Just last week, I was in Los Angeles and had made a quick stop at a Starbucks to grab a coffee before a meeting. I saw a LAPD officer at the register ordering, so I darted over in an attempt to buy his coffee. He politely refused, but the cashier was on my side and we finally got him to accept the gesture. The Police Officer thanked me and I told him I was thankful for his service. We were both cordial with each other until I noticed an eagle, globe and anchor pin on his uniform pocket, it was the revered Marine Corps emblem. I pulled up my sleeve to display the “USMC” stencil tattoo on my arm. We both smiled and simultaneously said, “Semper Fi”. The cordial demeanor immediately transitioned to that of bonded brothers and we began to talk as if we had known each other for years. We stepped off to the side and had a great conversation, then we went on our separate ways. This is a very common encounter played out across the globe on any given day. When you become a Marine, you are in it for life.
I mention the above story because that bond that tied us to one another actually started 244 years ago today, in a small Philidelphia brewery called “Tun Tavern”. Yes, the Marine Corps was created in a bar! Big surprise, right? Since then, Marines have been the definition of combat prowess and lined the history books with an endless supply of victorious battles, from Tripoli to Iwo Jima. The Marine Corps could be summarized as, “No better friend, no worst enemy”.
I personally had a very “Marine Influenced” upbringing. Both my father and mother were U.S. Marines, both entering service in 1950. My parents named me after two of my dad’s Vietnam War buddies, LtCol. Charles Wilder and Col. Kermit Worley. My father’s brother (my uncle) was also a Marine. My brother’s father-in-law was a retired Marine SgtMaj and became a second father-figure to me. And to top it off, I was born on Marine Base Camp Lejeune, N.C. and visited almost every year until I was a teenager. However, my father, a Korea and Vietnam War veteran, was by far the greatest inspiration to me. He climbed the enlisted ranks and was given a battlefield commission in Vietnam. He made it to the rank of Captain before reverting back to his enlisted rank of Gunnery Sergeant. Then, he entered the Warrant Officer Program and finally retired as a Chief Warrant Officer 3 with a “Bursting Bomb”, identifying him as a revered “Marine Gunner”. When he retired in 1974, he was the last Marine Gunner in existence and actually retired the rank, until they brought it back into service in 1988.
Growing up I was enamored with my dad, the best man I’ve ever known. I use to think that if he’s the kind of man the Marine Corps makes, then I’m all in. I couldn’t wait to grow up and be like him. In 1988, I finally got my chance and it was off to Parris Island, S.C. After three months of hell on earth and proudly graduating from 3rd Battalion Hell Company, I earned the title, “Marine”. One of the most cherished moments of my life was when the Senior Drill Instructor dismissed our platoon from the parade deck and I immediately marched over to my dad, who was standing by the bleachers. I stepped in front of him, snapped to the position of attention and delivered a crisp hand salute, “Good afternoon Sir! Your son is now a Marine!” It was one of the few times I ever saw my dad tear up. To this day, I feel fortunate knowing that great man received my first salute. My mother and father have since passed away and both received funerals with full military honors. The beautiful sound of a bugler playing Taps always moved me, but when you hear it at your parent’s funerals it has an even more soul-piercing effect.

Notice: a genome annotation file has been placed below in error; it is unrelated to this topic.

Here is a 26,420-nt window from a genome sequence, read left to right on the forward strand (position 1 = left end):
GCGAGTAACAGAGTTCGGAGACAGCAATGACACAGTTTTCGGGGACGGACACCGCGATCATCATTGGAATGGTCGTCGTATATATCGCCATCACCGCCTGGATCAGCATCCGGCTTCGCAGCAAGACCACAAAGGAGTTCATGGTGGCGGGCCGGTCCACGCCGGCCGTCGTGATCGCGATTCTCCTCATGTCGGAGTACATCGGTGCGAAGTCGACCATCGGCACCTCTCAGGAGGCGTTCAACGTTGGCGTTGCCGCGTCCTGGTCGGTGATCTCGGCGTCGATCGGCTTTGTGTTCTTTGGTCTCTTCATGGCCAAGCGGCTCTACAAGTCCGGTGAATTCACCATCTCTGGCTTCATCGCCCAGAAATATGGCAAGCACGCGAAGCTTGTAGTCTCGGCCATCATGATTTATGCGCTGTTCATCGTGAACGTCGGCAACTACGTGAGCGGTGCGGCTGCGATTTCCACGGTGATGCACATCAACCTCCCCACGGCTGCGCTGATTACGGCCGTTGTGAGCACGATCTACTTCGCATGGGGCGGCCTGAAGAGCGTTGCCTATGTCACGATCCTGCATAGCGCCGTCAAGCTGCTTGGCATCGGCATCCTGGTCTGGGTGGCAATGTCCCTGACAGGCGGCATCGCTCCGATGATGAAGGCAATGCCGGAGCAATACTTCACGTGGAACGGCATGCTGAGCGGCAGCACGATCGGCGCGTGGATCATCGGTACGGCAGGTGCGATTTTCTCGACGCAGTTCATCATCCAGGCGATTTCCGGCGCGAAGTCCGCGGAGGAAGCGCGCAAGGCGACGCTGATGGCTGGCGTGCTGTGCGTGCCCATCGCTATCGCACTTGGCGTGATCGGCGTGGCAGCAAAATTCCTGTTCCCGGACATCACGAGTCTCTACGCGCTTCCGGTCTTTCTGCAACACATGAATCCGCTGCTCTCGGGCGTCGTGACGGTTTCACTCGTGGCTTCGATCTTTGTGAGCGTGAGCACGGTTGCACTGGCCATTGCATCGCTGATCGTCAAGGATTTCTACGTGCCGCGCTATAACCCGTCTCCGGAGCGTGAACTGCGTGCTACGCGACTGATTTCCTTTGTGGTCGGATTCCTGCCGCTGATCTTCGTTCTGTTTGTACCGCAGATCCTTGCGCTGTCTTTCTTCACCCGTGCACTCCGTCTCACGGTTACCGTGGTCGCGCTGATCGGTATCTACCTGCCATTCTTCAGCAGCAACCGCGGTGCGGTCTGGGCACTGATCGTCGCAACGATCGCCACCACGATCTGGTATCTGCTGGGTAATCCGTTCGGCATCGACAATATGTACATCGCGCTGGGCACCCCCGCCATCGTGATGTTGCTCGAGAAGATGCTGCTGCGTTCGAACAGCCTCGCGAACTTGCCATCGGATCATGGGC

There is just something very special about Marines. I know I’m extremely biased, but just ask anyone. Even those in our sister services (Army, Navy and Air Force) will say the same. Now, they may add something like, “They’re special all right, they like to eat crayons”, or some other comment that a loving and jealous sibling would make. No doubt, Marines are a rare breed. Just look at Hollywood, they love to make movies about us and portray lead characters as Marines. I’ve included some of my favorites below. Do you recognize them? Do you have a favorite? Add them in the comments!
The Marine Corps is rich with history and tradition, and from the start, you are made to feel that it is part of you. This is one of my favorite things about the Marines, the traditions. Some of these traditions are painful, like earning your blood stripes or having your jump wings pinned on, but they are part of our rituals, and we honor them. Joining the Marines set me on a unique trajectory that forever defined and enriched my life. Even as a civilian overseas, I always felt a sense of pride when I would walk into an American Embassy and see a U.S. Marine standing tall to greet you. Marines truly are an Iconic symbol of our great nation. Not convinced? Take a look at who guards the White House, Camp David or transports the President of the United States by helicopter. You guessed it, The Marines!
Throughout this week and across the world, Marines will gather to celebrate the birth of their beloved Corps at hundreds of formal events known as the “Marine Corps Birthday Ball”, where they will reminisce about their service, pay homage to their history, observe sacred traditions and honor fallen brothers and sisters. One last thing, it is a long-standing tradition on November 10th for Marines to contact their old buddies and deliver that personal greeting, “Happy Birthday Marine”. It was special in my own family as it was the single day of the year where my parents and I all wished each other a happy birthday! So, in the spirit of 244 years of tradition, to my Mom and Dad, and all members of our beloved Corps, “Happy Birthday Marines and Semper Fidelis”!